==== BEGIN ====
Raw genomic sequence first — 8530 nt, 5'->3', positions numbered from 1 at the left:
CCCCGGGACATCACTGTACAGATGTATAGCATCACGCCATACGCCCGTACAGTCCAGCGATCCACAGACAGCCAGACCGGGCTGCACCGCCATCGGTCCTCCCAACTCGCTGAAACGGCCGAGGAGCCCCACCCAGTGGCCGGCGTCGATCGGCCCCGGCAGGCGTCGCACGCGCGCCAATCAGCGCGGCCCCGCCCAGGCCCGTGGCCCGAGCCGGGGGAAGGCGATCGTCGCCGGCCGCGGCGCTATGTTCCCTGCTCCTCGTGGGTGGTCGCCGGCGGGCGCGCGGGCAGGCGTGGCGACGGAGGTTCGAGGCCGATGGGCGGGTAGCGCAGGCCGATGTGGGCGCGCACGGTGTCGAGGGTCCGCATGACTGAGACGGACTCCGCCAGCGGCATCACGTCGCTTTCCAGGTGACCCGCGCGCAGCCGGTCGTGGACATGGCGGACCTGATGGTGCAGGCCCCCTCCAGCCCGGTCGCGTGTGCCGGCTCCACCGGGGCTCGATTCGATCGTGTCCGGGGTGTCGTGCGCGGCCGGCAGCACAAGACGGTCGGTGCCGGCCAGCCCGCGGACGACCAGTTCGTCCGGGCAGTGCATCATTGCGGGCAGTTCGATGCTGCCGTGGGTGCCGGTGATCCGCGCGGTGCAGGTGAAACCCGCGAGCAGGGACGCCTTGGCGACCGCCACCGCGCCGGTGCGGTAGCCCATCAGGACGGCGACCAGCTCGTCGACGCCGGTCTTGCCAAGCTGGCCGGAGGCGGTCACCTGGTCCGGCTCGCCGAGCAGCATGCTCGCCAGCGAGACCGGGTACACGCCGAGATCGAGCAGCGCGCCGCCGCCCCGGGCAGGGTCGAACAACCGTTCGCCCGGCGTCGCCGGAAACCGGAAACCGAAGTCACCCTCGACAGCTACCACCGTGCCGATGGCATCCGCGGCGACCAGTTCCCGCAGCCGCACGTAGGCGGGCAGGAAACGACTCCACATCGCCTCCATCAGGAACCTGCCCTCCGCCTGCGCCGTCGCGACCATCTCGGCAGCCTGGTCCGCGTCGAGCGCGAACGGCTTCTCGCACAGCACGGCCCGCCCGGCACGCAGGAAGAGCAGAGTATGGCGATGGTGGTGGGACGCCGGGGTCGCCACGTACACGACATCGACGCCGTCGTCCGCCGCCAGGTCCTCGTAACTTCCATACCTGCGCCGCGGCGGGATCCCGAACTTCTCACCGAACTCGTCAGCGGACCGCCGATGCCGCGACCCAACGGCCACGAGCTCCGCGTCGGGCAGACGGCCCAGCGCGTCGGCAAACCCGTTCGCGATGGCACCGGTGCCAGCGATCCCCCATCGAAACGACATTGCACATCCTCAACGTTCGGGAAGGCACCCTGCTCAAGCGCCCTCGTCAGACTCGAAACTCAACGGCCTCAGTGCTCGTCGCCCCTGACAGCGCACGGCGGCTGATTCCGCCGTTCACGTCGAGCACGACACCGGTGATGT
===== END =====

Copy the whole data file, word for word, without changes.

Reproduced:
Raw genomic sequence first — 8530 nt, 5'->3', positions numbered from 1 at the left:
CCCCGGGACATCACTGTACAGATGTATAGCATCACGCCATACGCCCGTACAGTCCAGCGATCCACAGACAGCCAGACCGGGCTGCACCGCCATCGGTCCTCCCAACTCGCTGAAACGGCCGAGGAGCCCCACCCAGTGGCCGGCGTCGATCGGCCCCGGCAGGCGTCGCACGCGCGCCAATCAGCGCGGCCCCGCCCAGGCCCGTGGCCCGAGCCGGGGGAAGGCGATCGTCGCCGGCCGCGGCGCTATGTTCCCTGCTCCTCGTGGGTGGTCGCCGGCGGGCGCGCGGGCAGGCGTGGCGACGGAGGTTCGAGGCCGATGGGCGGGTAGCGCAGGCCGATGTGGGCGCGCACGGTGTCGAGGGTCCGCATGACTGAGACGGACTCCGCCAGCGGCATCACGTCGCTTTCCAGGTGACCCGCGCGCAGCCGGTCGTGGACATGGCGGACCTGATGGTGCAGGCCCCCTCCAGCCCGGTCGCGTGTGCCGGCTCCACCGGGGCTCGATTCGATCGTGTCCGGGGTGTCGTGCGCGGCCGGCAGCACAAGACGGTCGGTGCCGGCCAGCCCGCGGACGACCAGTTCGTCCGGGCAGTGCATCATTGCGGGCAGTTCGATGCTGCCGTGGGTGCCGGTGATCCGCGCGGTGCAGGTGAAACCCGCGAGCAGGGACGCCTTGGCGACCGCCACCGCGCCGGTGCGGTAGCCCATCAGGACGGCGACCAGCTCGTCGACGCCGGTCTTGCCAAGCTGGCCGGAGGCGGTCACCTGGTCCGGCTCGCCGAGCAGCATGCTCGCCAGCGAGACCGGGTACACGCCGAGATCGAGCAGCGCGCCGCCGCCCCGGGCAGGGTCGAACAACCGTTCGCCCGGCGTCGCCGGAAACCGGAAACCGAAGTCACCCTCGACAGCTACCACCGTGCCGATGGCATCCGCGGCGACCAGTTCCCGCAGCCGCACGTAGGCGGGCAGGAAACGACTCCACATCGCCTCCATCAGGAACCTGCCCTCCGCCTGCGCCGTCGCGACCATCTCGGCAGCCTGGTCCGCGTCGAGCGCGAACGGCTTCTCGCACAGCACGGCCCGCCCGGCACGCAGGAAGAGCAGAGTATGGCGATGGTGGTGGGACGCCGGGGTCGCCACGTACACGACATCGACGCCGTCGTCCGCCGCCAGGTCCTCGTAACTTCCATACCTGCGCCGCGGCGGGATCCCGAACTTCTCACCGAACTCGTCAGCGGACCGCCGATGCCGCGACCCAACGGCCACGAGCTCCGCGTCGGGCAGACGGCCCAGCGCGTCGGCAAACCCGTTCGCGATGGCACCGGTGCCAGCGATCCCCCATCGAAACGACATTGCACATCCTCAACGTTCGGGAAGGCACCCTGCTCAAGCGCCCTCGTCAGACTCGAAACTCAACGGCCTCAGTGCTCGTCGCCCCTGACAGCGCACGGCGGCTGATTCCGCCGTTCACGTCGAGCACGACACCGGTGATGT